Threads blocks searches related to covid and vaccines as cases rise

Threads blocks searches related to covid and vaccines as cases rise

The Washington Post reports:

Instagram’s text-based social platform Threads last week rolled out its new search function, a crucial step toward the platform’s expansion and one that would give it more parity with X, formerly known as Twitter.

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Not even 24 hours later, the company was embroiled in controversy. When users went to Threads to search for content related to “covid” and “long covid,” they were met with a blank screen that showed no search results and a pop-up linking to the website of the Centers for Disease Control and Prevention.

Meta acknowledged in a statement to The Washington Post that Threads is intentionally blocking the search terms and said that other terms are being blocked, but the company declined to provide a list of them. A search by The Post discovered that the words “sex,” “nude,” “gore,” “porn,” “coronavirus,” “vaccines” and “vaccination” are also among blocked words.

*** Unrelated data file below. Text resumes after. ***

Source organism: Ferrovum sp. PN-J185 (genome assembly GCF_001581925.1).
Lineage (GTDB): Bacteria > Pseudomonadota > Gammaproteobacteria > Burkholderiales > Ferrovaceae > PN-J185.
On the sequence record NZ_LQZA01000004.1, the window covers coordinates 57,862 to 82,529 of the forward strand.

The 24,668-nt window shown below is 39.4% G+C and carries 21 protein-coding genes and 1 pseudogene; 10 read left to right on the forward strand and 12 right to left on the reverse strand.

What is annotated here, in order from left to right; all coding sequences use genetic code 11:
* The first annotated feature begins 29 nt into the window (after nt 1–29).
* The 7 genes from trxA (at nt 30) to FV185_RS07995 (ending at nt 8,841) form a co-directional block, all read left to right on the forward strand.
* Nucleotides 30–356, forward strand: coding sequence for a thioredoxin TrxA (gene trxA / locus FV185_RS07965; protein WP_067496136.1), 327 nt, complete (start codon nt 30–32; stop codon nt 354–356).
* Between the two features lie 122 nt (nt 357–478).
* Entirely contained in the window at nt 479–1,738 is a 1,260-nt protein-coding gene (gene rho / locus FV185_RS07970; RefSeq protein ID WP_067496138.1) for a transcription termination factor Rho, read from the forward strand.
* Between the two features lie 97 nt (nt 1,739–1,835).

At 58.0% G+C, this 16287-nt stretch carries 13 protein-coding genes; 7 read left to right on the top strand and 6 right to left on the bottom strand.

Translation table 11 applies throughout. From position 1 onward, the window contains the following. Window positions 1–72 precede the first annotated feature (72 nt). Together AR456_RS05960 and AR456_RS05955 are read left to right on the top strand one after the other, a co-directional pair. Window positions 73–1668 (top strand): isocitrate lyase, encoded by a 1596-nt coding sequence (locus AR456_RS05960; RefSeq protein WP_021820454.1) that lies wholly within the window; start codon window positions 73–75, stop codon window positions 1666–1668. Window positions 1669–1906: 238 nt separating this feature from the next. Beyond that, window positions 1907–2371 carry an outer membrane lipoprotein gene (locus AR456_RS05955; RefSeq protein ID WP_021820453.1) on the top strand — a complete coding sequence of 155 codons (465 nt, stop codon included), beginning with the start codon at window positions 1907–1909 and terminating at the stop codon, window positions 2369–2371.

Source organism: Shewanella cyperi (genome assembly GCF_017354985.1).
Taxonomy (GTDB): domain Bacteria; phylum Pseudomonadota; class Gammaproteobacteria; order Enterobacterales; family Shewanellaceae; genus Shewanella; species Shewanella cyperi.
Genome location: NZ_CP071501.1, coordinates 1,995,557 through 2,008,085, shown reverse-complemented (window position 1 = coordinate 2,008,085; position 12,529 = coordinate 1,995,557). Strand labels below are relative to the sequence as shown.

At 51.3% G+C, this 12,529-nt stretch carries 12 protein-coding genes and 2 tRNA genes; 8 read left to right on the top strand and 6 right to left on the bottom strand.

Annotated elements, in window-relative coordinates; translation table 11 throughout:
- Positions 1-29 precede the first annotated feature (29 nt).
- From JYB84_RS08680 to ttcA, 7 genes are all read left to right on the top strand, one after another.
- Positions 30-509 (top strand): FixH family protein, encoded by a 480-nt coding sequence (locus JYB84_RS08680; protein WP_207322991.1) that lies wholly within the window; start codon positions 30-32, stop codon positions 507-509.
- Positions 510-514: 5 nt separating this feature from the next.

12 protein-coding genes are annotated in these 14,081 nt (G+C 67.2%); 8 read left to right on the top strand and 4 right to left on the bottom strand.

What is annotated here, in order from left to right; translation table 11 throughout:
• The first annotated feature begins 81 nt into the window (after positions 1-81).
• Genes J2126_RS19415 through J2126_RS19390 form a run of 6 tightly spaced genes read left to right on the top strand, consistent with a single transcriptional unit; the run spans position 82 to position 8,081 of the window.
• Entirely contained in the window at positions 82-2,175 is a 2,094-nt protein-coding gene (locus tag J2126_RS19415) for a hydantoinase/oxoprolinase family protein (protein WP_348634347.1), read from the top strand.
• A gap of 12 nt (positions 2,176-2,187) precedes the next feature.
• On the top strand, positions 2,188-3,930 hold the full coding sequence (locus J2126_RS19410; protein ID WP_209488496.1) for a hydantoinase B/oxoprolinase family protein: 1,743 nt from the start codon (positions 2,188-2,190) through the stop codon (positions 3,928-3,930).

“The search functionality temporarily doesn’t provide results for keywords that may show potentially sensitive content,” the statement said, adding that the company will add search functionality for terms only “once we are confident in the quality of the results.”

Lucky Tran, director of science communication at Columbia University, discovered this himself when he attempted to use Threads to seek out research related to covid, something he says he does every day. “I was excited by search [on Threads],” he said. “When I typed in covid, I came up with no search results.”

Other public health workers criticized the company’s decision and said its timing was especially poor, given the current coronavirus uptick. Hospitalizations jumped nearly 16 percent in the United States last week and have been rising steadily since July, according to CDC data, though they remain less than what they were for the comparable week a year ago. Deaths are less than a quarter of what they were year to year, CDC statistics show. [Continue reading…]

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